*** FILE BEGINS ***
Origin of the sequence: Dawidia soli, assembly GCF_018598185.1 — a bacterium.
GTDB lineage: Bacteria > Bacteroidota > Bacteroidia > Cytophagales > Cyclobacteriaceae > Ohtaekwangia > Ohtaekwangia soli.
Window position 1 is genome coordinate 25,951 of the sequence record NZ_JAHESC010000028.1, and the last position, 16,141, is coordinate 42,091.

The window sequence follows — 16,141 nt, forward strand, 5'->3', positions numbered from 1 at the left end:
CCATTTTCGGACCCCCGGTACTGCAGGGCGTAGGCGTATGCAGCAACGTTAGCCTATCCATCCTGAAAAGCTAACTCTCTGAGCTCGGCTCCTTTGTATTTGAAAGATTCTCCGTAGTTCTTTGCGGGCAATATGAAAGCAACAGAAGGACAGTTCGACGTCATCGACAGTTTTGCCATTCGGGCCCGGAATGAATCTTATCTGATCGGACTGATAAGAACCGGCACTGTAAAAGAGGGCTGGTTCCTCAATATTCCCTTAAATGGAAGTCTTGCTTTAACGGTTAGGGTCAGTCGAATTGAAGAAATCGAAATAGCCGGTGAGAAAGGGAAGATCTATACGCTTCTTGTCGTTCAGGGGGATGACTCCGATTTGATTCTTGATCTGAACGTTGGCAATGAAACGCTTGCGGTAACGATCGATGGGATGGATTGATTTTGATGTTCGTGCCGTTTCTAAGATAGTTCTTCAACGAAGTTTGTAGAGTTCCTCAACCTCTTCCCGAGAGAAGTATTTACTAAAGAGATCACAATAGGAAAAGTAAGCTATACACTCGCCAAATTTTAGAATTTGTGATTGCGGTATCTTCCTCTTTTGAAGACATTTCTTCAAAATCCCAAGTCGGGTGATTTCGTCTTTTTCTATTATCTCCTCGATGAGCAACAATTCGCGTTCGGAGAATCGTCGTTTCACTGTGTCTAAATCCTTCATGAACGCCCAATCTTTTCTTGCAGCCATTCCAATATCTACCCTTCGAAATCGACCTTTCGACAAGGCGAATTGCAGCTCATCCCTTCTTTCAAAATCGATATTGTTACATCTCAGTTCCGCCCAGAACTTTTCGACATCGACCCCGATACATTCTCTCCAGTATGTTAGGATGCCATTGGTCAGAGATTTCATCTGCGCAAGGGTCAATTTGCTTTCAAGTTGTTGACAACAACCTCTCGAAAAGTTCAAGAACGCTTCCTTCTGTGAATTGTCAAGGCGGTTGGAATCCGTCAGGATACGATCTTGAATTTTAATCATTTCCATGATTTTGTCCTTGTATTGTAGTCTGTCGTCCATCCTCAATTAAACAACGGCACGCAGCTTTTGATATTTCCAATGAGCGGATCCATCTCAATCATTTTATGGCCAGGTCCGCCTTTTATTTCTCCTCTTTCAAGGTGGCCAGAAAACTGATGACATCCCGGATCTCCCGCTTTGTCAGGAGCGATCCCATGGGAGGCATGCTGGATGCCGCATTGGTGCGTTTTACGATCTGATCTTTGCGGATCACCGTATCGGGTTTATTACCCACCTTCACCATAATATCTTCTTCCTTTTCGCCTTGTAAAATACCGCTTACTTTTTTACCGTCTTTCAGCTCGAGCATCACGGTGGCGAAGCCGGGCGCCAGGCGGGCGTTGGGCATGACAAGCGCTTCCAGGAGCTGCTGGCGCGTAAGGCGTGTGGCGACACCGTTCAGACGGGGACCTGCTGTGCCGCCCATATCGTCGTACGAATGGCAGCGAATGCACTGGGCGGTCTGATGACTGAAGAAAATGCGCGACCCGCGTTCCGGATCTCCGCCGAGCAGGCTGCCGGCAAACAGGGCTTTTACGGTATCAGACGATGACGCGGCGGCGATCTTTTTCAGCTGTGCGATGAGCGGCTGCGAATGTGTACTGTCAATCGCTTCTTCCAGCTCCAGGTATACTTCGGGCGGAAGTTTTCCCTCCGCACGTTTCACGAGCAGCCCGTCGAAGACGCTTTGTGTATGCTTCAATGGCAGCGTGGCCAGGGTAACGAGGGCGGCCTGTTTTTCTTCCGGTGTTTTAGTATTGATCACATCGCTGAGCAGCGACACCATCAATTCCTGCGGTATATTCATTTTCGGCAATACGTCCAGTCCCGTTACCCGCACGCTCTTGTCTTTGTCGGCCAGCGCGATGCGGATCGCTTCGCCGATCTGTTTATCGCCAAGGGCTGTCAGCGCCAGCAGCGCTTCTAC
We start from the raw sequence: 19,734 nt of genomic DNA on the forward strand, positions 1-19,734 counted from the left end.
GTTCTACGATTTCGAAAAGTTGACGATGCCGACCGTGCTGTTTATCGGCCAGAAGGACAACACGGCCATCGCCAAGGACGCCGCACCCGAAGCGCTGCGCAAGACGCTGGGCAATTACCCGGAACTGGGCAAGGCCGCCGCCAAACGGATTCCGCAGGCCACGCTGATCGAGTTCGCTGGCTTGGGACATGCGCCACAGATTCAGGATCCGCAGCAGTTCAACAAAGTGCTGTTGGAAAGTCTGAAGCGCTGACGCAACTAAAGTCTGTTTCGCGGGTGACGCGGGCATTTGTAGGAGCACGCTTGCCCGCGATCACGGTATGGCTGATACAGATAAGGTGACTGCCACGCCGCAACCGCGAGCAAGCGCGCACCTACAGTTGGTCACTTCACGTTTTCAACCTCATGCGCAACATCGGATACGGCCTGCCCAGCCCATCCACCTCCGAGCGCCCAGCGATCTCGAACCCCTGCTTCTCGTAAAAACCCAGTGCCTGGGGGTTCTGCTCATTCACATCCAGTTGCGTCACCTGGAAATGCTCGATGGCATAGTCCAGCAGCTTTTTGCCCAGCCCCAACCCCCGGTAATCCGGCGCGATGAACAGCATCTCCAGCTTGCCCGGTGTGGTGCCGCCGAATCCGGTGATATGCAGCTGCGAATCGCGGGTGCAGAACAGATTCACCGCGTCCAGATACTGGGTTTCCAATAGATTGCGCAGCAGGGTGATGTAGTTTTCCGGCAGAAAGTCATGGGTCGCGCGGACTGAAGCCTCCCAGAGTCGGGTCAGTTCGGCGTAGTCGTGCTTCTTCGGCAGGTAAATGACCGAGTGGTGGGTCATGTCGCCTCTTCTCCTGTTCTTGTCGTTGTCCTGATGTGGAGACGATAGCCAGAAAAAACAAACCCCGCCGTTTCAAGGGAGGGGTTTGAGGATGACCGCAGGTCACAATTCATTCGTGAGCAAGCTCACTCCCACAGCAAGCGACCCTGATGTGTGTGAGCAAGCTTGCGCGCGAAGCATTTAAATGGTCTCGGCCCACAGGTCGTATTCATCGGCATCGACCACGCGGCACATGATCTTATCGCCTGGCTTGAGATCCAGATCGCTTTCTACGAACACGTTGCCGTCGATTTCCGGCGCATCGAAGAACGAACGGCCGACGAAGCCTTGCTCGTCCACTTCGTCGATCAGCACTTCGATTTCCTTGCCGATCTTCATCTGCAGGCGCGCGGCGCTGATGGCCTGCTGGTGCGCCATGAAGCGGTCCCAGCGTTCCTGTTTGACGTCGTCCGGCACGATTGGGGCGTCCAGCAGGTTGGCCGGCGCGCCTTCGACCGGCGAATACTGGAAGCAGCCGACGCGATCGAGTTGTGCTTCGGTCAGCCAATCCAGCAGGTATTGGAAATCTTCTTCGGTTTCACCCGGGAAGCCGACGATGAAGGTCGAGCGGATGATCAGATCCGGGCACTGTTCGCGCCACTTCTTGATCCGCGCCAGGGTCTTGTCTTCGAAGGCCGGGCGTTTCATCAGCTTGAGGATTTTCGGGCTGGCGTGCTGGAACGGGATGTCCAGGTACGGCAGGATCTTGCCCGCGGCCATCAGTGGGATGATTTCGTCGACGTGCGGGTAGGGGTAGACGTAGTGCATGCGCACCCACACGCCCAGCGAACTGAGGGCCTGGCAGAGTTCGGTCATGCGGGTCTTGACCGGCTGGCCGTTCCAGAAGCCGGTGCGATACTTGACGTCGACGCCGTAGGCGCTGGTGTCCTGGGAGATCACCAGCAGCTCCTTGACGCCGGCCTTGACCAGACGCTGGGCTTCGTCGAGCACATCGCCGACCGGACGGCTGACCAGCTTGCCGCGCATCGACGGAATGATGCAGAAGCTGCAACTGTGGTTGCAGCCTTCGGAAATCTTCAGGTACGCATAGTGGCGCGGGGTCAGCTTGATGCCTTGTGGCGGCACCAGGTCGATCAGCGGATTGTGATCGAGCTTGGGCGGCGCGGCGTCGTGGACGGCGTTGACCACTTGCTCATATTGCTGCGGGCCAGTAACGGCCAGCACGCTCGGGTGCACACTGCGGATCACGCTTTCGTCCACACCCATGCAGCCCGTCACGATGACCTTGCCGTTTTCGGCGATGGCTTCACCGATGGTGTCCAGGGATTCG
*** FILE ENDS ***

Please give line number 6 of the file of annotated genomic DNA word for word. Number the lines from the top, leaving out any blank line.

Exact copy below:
We start from the raw sequence: 19,734 nt of genomic DNA on the forward strand, positions 1-19,734 counted from the left end.